The role of resilience and mTBI as predictors of postconcussional disorder symptomatology

Sullivan, Karen A., Edmed, Shannon, Karlsson, Lina, Allan, Alicia C., & Smith, Simon S. (2015) The role of resilience and mTBI as predictors of postconcussional disorder symptomatology. Rehabilitation Psychology, 60(2), pp. 147-154.

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Resilience is 1 of several factors that are thought to contribute to outcome following mild traumatic brain injury (mTBI). This study explored the predictors of the postconcussional syndrome (PCS) symptoms that can occur following mTBI. We hypothesized that a reported recent mTBI and lower psychological resilience would predict worse reported PCS symptomatology.


233 participants completed the Neurobehavioral Symptom Inventory (NSI) and the Brief Resilience Scale (BRS). Three NSI scores were used to define PCS symptomatology. A total of 35 participants reported an mTBI (as operationally defined by the World Health Organization) that was sustained between 1 and 6 months prior to their participation (positive mTBI history); the remainder reported having never had an mTBI.


Regression analyses revealed that a positive reported recent mTBI history and lower psychological resilience were significant independent predictors of reported PCS symptomatology. These results were found for the 3 PCS scores from the NSI, including using a stringent caseness criterion, p < .05. Demographic variables (age and gender) were not related to outcome, with the exception of education in some analyses.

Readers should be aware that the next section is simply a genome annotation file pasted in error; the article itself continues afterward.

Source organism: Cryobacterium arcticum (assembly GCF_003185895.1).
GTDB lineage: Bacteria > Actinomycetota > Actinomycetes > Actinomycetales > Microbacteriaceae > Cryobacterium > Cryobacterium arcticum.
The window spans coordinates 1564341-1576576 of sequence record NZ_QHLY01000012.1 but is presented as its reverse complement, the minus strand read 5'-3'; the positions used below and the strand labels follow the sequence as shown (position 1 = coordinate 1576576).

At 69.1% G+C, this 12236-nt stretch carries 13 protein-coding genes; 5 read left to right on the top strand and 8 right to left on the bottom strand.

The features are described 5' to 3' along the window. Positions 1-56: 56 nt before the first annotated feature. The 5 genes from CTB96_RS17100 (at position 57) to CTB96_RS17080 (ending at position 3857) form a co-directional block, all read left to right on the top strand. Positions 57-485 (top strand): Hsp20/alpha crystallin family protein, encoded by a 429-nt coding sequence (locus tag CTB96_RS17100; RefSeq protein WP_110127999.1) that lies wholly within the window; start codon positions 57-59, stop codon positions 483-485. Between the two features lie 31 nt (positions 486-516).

The results demonstrate that:

(a) both perceived psychological resilience and mTBI history play a role in whether or not PCS symptoms are experienced, even when demographic variables are considered, and;

(b) of these 2 variables, lower perceived psychological resilience was the strongest predictor of PCS-like symptomatology.

Impact and interest:

3 citations in Scopus
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3 citations in Web of Science®

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ID Code: 80151
Item Type: Journal Article
Refereed: Yes
Additional URLs:
DOI: 10.1037/rep0000037
ISSN: 1939-1544
Divisions: Current > Research Centres > Centre for Accident Research & Road Safety - Qld (CARRS-Q)
Current > QUT Faculties and Divisions > Faculty of Health
Current > Institutes > Institute of Health and Biomedical Innovation
Current > Schools > School of Optometry & Vision Science
Current > Schools > School of Psychology & Counselling
Copyright Owner: Copyright 2015 American Psychological Association
Deposited On: 16 Jan 2015 00:06
Last Modified: 30 Jul 2015 02:21

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